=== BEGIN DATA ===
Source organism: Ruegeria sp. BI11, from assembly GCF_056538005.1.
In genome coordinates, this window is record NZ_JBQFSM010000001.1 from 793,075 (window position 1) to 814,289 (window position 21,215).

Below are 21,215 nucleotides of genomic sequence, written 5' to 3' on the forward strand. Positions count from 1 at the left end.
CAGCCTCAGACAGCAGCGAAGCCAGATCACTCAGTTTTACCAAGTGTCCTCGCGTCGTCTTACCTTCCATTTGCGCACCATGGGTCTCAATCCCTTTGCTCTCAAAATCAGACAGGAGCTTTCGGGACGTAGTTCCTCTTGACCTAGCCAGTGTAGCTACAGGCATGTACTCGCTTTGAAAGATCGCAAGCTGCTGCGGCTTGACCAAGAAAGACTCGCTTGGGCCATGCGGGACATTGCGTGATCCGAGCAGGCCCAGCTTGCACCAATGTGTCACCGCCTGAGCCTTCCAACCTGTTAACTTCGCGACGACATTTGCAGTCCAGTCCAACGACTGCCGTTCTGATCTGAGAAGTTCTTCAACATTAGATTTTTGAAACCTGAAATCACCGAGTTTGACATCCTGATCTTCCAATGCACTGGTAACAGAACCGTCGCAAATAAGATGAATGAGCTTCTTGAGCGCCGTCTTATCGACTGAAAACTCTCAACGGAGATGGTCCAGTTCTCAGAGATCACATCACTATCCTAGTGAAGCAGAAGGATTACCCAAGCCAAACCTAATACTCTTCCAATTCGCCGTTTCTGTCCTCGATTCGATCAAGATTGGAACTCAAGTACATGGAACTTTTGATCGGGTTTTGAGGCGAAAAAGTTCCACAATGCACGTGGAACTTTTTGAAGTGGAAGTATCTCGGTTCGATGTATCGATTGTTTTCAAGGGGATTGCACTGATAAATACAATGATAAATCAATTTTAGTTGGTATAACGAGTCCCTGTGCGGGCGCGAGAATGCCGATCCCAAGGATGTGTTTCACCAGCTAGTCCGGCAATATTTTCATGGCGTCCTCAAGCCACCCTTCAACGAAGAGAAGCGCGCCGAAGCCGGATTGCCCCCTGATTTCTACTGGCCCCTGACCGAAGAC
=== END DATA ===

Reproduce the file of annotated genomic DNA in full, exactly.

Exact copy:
Source organism: Ruegeria sp. BI11, from assembly GCF_056538005.1.
In genome coordinates, this window is record NZ_JBQFSM010000001.1 from 793,075 (window position 1) to 814,289 (window position 21,215).

Below are 21,215 nucleotides of genomic sequence, written 5' to 3' on the forward strand. Positions count from 1 at the left end.
CAGCCTCAGACAGCAGCGAAGCCAGATCACTCAGTTTTACCAAGTGTCCTCGCGTCGTCTTACCTTCCATTTGCGCACCATGGGTCTCAATCCCTTTGCTCTCAAAATCAGACAGGAGCTTTCGGGACGTAGTTCCTCTTGACCTAGCCAGTGTAGCTACAGGCATGTACTCGCTTTGAAAGATCGCAAGCTGCTGCGGCTTGACCAAGAAAGACTCGCTTGGGCCATGCGGGACATTGCGTGATCCGAGCAGGCCCAGCTTGCACCAATGTGTCACCGCCTGAGCCTTCCAACCTGTTAACTTCGCGACGACATTTGCAGTCCAGTCCAACGACTGCCGTTCTGATCTGAGAAGTTCTTCAACATTAGATTTTTGAAACCTGAAATCACCGAGTTTGACATCCTGATCTTCCAATGCACTGGTAACAGAACCGTCGCAAATAAGATGAATGAGCTTCTTGAGCGCCGTCTTATCGACTGAAAACTCTCAACGGAGATGGTCCAGTTCTCAGAGATCACATCACTATCCTAGTGAAGCAGAAGGATTACCCAAGCCAAACCTAATACTCTTCCAATTCGCCGTTTCTGTCCTCGATTCGATCAAGATTGGAACTCAAGTACATGGAACTTTTGATCGGGTTTTGAGGCGAAAAAGTTCCACAATGCACGTGGAACTTTTTGAAGTGGAAGTATCTCGGTTCGATGTATCGATTGTTTTCAAGGGGATTGCACTGATAAATACAATGATAAATCAATTTTAGTTGGTATAACGAGTCCCTGTGCGGGCGCGAGAATGCCGATCCCAAGGATGTGTTTCACCAGCTAGTCCGGCAATATTTTCATGGCGTCCTCAAGCCACCCTTCAACGAAGAGAAGCGCGCCGAAGCCGGATTGCCCCCTGATTTCTACTGGCCCCTGACCGAAGAC